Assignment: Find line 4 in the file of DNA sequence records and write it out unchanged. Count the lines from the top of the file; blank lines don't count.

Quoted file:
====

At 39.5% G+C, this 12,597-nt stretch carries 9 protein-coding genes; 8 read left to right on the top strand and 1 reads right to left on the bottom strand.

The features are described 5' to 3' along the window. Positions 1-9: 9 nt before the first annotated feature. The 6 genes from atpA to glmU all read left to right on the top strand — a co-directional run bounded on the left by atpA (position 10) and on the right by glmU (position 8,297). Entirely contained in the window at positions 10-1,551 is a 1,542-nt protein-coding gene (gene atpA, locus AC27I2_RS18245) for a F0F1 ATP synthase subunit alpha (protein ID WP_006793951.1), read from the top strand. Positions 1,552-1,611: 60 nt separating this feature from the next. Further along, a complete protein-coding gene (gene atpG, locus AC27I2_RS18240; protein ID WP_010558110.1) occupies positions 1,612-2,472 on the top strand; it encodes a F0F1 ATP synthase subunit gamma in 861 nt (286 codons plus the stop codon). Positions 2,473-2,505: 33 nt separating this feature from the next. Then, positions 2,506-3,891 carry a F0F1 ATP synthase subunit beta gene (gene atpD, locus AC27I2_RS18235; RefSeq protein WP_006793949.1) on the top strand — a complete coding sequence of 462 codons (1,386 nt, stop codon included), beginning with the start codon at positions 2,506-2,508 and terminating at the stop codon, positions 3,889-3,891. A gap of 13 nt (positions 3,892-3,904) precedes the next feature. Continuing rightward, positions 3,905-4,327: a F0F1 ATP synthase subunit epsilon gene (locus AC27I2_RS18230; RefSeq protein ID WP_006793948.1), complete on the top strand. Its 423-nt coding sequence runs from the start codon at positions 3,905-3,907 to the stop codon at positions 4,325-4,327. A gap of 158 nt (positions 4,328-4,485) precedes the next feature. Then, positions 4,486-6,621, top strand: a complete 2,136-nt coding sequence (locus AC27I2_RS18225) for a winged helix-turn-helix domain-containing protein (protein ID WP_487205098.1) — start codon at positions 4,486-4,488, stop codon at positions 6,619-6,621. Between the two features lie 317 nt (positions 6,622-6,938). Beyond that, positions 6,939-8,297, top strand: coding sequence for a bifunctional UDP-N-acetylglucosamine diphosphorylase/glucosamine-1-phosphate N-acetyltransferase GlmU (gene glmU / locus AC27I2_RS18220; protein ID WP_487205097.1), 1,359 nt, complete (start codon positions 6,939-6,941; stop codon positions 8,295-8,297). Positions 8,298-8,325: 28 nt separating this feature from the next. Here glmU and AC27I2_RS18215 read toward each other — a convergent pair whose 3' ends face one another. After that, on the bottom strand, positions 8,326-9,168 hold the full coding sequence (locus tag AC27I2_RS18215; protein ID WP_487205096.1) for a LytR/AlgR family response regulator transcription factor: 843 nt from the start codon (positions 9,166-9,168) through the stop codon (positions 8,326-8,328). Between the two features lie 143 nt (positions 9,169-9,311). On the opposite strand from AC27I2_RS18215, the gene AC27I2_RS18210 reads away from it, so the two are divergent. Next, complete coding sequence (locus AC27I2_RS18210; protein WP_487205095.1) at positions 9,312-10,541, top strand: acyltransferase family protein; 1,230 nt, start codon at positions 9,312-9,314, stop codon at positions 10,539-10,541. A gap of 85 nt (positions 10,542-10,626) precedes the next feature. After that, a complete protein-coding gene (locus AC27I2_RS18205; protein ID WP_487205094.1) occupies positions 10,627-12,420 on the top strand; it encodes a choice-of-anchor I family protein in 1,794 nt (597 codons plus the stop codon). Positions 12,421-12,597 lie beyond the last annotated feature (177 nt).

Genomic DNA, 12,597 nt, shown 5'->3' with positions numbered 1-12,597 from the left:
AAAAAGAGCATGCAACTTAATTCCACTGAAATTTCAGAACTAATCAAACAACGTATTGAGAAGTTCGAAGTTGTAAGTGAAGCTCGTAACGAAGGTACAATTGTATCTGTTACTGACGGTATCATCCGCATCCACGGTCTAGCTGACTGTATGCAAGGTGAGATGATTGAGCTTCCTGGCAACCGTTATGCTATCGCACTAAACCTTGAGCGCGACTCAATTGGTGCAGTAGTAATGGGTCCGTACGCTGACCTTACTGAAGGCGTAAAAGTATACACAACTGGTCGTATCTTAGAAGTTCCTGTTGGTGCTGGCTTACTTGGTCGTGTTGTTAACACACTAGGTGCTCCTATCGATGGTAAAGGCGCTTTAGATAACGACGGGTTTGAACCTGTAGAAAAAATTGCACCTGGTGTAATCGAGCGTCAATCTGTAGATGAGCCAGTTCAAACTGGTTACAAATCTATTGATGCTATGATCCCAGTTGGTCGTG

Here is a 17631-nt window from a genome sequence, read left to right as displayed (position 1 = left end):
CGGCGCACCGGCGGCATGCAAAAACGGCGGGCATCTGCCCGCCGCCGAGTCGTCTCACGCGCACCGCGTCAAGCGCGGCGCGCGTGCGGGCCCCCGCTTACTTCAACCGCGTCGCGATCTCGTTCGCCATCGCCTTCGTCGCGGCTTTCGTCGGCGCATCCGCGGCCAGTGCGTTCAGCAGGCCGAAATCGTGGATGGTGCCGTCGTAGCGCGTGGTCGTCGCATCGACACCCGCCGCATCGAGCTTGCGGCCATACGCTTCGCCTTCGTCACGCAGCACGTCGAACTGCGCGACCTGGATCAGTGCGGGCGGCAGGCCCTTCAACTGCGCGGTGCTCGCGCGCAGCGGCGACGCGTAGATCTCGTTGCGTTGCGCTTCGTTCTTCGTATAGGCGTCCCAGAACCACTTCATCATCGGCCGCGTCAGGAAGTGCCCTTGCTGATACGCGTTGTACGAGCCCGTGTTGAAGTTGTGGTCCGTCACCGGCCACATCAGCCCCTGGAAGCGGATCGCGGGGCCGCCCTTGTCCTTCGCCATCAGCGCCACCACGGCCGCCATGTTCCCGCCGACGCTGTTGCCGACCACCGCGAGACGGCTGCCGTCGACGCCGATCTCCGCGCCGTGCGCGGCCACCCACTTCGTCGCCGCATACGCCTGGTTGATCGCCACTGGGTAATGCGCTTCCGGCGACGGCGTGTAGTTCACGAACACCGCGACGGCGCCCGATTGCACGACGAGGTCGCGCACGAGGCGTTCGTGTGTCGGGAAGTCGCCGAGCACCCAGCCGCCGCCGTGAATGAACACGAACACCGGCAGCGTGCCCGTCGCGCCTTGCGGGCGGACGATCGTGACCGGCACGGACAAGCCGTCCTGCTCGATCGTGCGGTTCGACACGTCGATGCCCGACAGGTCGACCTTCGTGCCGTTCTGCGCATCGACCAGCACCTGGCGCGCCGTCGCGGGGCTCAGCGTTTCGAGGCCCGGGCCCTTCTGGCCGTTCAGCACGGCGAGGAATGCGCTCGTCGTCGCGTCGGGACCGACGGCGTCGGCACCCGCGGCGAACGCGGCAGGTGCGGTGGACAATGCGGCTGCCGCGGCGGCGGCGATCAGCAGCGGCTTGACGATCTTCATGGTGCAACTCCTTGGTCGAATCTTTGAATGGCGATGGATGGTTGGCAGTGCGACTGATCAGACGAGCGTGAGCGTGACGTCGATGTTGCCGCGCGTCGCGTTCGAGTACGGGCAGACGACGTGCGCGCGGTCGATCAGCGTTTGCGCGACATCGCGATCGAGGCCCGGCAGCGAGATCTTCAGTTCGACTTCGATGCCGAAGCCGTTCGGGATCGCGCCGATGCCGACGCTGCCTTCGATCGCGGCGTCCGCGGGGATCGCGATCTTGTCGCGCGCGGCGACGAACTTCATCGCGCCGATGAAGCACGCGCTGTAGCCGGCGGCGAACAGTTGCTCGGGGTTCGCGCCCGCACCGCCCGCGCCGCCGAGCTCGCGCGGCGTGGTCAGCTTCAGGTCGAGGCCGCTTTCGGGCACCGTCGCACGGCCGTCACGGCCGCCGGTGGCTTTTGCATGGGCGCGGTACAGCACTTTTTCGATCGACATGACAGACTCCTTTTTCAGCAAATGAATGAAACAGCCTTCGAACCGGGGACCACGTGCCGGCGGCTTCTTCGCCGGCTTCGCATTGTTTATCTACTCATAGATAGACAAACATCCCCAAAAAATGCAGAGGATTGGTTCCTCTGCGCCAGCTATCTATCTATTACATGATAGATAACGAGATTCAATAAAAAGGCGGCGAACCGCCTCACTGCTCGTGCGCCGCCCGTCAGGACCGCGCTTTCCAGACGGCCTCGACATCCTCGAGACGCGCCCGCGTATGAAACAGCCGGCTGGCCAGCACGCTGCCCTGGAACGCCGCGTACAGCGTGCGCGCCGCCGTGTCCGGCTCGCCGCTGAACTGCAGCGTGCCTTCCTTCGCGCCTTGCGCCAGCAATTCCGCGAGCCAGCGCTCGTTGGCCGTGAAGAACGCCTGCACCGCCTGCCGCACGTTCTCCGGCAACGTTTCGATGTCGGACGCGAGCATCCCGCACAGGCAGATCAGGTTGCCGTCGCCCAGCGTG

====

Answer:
AAAAAGAGCATGCAACTTAATTCCACTGAAATTTCAGAACTAATCAAACAACGTATTGAGAAGTTCGAAGTTGTAAGTGAAGCTCGTAACGAAGGTACAATTGTATCTGTTACTGACGGTATCATCCGCATCCACGGTCTAGCTGACTGTATGCAAGGTGAGATGATTGAGCTTCCTGGCAACCGTTATGCTATCGCACTAAACCTTGAGCGCGACTCAATTGGTGCAGTAGTAATGGGTCCGTACGCTGACCTTACTGAAGGCGTAAAAGTATACACAACTGGTCGTATCTTAGAAGTTCCTGTTGGTGCTGGCTTACTTGGTCGTGTTGTTAACACACTAGGTGCTCCTATCGATGGTAAAGGCGCTTTAGATAACGACGGGTTTGAACCTGTAGAAAAAATTGCACCTGGTGTAATCGAGCGTCAATCTGTAGATGAGCCAGTTCAAACTGGTTACAAATCTATTGATGCTATGATCCCAGTTGGTCGTG